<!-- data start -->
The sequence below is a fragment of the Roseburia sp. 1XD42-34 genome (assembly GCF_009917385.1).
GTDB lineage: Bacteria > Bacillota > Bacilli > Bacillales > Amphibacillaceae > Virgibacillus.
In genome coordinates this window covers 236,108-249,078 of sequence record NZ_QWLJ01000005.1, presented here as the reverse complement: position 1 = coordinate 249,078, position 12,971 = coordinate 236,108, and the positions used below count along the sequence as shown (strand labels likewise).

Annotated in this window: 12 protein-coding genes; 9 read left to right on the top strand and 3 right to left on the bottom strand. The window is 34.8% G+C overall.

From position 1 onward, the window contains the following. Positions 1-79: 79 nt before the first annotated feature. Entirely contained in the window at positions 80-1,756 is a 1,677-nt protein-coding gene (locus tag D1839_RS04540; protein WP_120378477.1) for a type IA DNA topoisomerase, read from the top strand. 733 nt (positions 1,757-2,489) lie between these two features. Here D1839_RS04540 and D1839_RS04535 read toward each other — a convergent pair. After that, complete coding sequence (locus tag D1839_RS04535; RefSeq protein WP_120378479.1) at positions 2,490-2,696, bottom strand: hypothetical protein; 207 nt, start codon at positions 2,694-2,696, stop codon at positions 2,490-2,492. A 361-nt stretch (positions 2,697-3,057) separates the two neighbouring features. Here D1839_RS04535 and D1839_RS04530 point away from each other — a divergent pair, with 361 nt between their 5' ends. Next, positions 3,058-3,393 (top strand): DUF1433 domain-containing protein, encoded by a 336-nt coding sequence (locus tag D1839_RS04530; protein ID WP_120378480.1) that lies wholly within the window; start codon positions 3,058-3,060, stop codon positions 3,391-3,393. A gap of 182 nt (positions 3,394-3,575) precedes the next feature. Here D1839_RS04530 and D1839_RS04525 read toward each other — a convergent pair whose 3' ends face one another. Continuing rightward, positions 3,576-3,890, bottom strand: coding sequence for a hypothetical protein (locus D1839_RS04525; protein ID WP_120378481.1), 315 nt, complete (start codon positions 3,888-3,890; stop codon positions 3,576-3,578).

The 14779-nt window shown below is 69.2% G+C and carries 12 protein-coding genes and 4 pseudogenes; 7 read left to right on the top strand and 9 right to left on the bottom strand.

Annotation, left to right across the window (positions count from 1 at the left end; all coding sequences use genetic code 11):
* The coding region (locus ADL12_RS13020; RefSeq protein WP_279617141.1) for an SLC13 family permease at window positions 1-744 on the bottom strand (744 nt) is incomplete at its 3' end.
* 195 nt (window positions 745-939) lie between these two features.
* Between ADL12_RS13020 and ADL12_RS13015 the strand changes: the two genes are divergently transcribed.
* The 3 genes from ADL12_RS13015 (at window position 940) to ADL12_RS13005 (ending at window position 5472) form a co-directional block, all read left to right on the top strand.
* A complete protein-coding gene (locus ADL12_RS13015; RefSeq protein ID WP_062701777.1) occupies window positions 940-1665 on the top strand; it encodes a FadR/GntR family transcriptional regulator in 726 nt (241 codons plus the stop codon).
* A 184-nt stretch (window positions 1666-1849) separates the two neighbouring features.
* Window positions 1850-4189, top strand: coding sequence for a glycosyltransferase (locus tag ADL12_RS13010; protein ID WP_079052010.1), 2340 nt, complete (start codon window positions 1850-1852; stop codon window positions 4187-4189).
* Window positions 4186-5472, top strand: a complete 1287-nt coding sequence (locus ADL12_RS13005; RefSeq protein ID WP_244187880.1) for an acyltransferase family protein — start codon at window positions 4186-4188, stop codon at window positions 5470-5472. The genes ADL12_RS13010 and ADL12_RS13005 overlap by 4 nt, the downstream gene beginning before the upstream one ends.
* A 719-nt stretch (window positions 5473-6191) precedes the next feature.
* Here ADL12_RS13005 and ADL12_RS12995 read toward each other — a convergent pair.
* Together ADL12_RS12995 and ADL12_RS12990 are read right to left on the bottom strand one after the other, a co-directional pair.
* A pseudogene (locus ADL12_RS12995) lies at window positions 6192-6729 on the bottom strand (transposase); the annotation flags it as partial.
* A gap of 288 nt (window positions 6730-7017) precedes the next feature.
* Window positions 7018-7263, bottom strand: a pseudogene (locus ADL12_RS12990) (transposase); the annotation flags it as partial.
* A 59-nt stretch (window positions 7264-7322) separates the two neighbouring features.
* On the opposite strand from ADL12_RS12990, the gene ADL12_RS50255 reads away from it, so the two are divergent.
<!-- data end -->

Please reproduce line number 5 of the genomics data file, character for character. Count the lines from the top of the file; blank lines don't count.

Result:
From position 1 onward, the window contains the following. Positions 1-79: 79 nt before the first annotated feature. Entirely contained in the window at positions 80-1,756 is a 1,677-nt protein-coding gene (locus tag D1839_RS04540; protein WP_120378477.1) for a type IA DNA topoisomerase, read from the top strand. 733 nt (positions 1,757-2,489) lie between these two features. Here D1839_RS04540 and D1839_RS04535 read toward each other — a convergent pair. After that, complete coding sequence (locus tag D1839_RS04535; RefSeq protein WP_120378479.1) at positions 2,490-2,696, bottom strand: hypothetical protein; 207 nt, start codon at positions 2,694-2,696, stop codon at positions 2,490-2,492. A 361-nt stretch (positions 2,697-3,057) separates the two neighbouring features. Here D1839_RS04535 and D1839_RS04530 point away from each other — a divergent pair, with 361 nt between their 5' ends. Next, positions 3,058-3,393 (top strand): DUF1433 domain-containing protein, encoded by a 336-nt coding sequence (locus tag D1839_RS04530; protein ID WP_120378480.1) that lies wholly within the window; start codon positions 3,058-3,060, stop codon positions 3,391-3,393. A gap of 182 nt (positions 3,394-3,575) precedes the next feature. Here D1839_RS04530 and D1839_RS04525 read toward each other — a convergent pair whose 3' ends face one another. Continuing rightward, positions 3,576-3,890, bottom strand: coding sequence for a hypothetical protein (locus D1839_RS04525; protein ID WP_120378481.1), 315 nt, complete (start codon positions 3,888-3,890; stop codon positions 3,576-3,578).